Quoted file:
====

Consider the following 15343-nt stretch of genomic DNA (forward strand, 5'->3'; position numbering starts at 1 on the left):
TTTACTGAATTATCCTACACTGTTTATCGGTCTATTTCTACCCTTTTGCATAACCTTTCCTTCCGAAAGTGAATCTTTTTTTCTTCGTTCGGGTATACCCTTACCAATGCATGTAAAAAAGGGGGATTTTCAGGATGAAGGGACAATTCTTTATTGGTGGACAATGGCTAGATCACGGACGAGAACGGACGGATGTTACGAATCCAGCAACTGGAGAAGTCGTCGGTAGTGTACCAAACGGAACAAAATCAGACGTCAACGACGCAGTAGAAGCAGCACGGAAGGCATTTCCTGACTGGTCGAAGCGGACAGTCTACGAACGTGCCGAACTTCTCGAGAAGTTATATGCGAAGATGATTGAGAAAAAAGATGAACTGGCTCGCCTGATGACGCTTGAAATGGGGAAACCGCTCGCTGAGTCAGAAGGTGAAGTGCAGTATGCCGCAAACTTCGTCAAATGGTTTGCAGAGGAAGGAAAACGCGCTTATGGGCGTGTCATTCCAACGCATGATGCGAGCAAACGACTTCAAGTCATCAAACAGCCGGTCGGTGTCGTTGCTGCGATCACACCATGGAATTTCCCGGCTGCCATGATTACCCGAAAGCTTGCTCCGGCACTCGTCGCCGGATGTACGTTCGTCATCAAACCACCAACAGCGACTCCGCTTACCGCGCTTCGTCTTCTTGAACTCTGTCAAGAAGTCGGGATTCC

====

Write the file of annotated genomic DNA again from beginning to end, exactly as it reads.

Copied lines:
Consider the following 15343-nt stretch of genomic DNA (forward strand, 5'->3'; position numbering starts at 1 on the left):
TTTACTGAATTATCCTACACTGTTTATCGGTCTATTTCTACCCTTTTGCATAACCTTTCCTTCCGAAAGTGAATCTTTTTTTCTTCGTTCGGGTATACCCTTACCAATGCATGTAAAAAAGGGGGATTTTCAGGATGAAGGGACAATTCTTTATTGGTGGACAATGGCTAGATCACGGACGAGAACGGACGGATGTTACGAATCCAGCAACTGGAGAAGTCGTCGGTAGTGTACCAAACGGAACAAAATCAGACGTCAACGACGCAGTAGAAGCAGCACGGAAGGCATTTCCTGACTGGTCGAAGCGGACAGTCTACGAACGTGCCGAACTTCTCGAGAAGTTATATGCGAAGATGATTGAGAAAAAAGATGAACTGGCTCGCCTGATGACGCTTGAAATGGGGAAACCGCTCGCTGAGTCAGAAGGTGAAGTGCAGTATGCCGCAAACTTCGTCAAATGGTTTGCAGAGGAAGGAAAACGCGCTTATGGGCGTGTCATTCCAACGCATGATGCGAGCAAACGACTTCAAGTCATCAAACAGCCGGTCGGTGTCGTTGCTGCGATCACACCATGGAATTTCCCGGCTGCCATGATTACCCGAAAGCTTGCTCCGGCACTCGTCGCCGGATGTACGTTCGTCATCAAACCACCAACAGCGACTCCGCTTACCGCGCTTCGTCTTCTTGAACTCTGTCAAGAAGTCGGGATTCC